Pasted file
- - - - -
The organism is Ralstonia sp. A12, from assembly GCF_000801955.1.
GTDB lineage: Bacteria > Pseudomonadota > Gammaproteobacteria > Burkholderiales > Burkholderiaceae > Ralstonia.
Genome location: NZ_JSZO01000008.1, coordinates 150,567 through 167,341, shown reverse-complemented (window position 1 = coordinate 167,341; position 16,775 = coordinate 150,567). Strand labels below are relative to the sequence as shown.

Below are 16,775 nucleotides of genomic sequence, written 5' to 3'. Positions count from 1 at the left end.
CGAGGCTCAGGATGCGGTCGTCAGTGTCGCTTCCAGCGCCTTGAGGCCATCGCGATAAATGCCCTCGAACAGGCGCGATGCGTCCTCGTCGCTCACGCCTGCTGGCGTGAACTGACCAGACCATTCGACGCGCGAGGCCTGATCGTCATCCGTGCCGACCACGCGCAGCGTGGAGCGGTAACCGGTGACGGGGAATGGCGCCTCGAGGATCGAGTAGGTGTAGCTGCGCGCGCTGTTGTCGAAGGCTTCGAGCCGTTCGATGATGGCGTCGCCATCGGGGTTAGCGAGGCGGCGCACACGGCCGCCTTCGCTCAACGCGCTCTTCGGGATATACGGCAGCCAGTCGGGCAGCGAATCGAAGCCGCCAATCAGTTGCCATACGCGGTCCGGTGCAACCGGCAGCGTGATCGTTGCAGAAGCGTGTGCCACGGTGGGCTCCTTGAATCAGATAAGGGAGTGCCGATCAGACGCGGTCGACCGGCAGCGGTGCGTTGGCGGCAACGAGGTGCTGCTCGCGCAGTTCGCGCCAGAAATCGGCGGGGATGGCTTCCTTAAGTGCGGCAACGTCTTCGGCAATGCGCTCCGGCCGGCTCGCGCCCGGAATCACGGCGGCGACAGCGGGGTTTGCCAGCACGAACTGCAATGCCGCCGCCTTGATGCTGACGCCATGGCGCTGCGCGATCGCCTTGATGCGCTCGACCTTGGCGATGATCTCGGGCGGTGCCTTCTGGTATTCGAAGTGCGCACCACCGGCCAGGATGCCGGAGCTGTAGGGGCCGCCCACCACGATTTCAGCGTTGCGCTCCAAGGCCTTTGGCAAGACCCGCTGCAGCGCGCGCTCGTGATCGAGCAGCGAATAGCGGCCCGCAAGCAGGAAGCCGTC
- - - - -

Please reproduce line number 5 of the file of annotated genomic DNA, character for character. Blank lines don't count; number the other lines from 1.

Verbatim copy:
CGAGGCTCAGGATGCGGTCGTCAGTGTCGCTTCCAGCGCCTTGAGGCCATCGCGATAAATGCCCTCGAACAGGCGCGATGCGTCCTCGTCGCTCACGCCTGCTGGCGTGAACTGACCAGACCATTCGACGCGCGAGGCCTGATCGTCATCCGTGCCGACCACGCGCAGCGTGGAGCGGTAACCGGTGACGGGGAATGGCGCCTCGAGGATCGAGTAGGTGTAGCTGCGCGCGCTGTTGTCGAAGGCTTCGAGCCGTTCGATGATGGCGTCGCCATCGGGGTTAGCGAGGCGGCGCACACGGCCGCCTTCGCTCAACGCGCTCTTCGGGATATACGGCAGCCAGTCGGGCAGCGAATCGAAGCCGCCAATCAGTTGCCATACGCGGTCCGGTGCAACCGGCAGCGTGATCGTTGCAGAAGCGTGTGCCACGGTGGGCTCCTTGAATCAGATAAGGGAGTGCCGATCAGACGCGGTCGACCGGCAGCGGTGCGTTGGCGGCAACGAGGTGCTGCTCGCGCAGTTCGCGCCAGAAATCGGCGGGGATGGCTTCCTTAAGTGCGGCAACGTCTTCGGCAATGCGCTCCGGCCGGCTCGCGCCCGGAATCACGGCGGCGACAGCGGGGTTTGCCAGCACGAACTGCAATGCCGCCGCCTTGATGCTGACGCCATGGCGCTGCGCGATCGCCTTGATGCGCTCGACCTTGGCGATGATCTCGGGCGGTGCCTTCTGGTATTCGAAGTGCGCACCACCGGCCAGGATGCCGGAGCTGTAGGGGCCGCCCACCACGATTTCAGCGTTGCGCTCCAAGGCCTTTGGCAAGACCCGCTGCAGCGCGCGCTCGTGATCGAGCAGCGAATAGCGGCCCGCAAGCAGGAAGCCGTC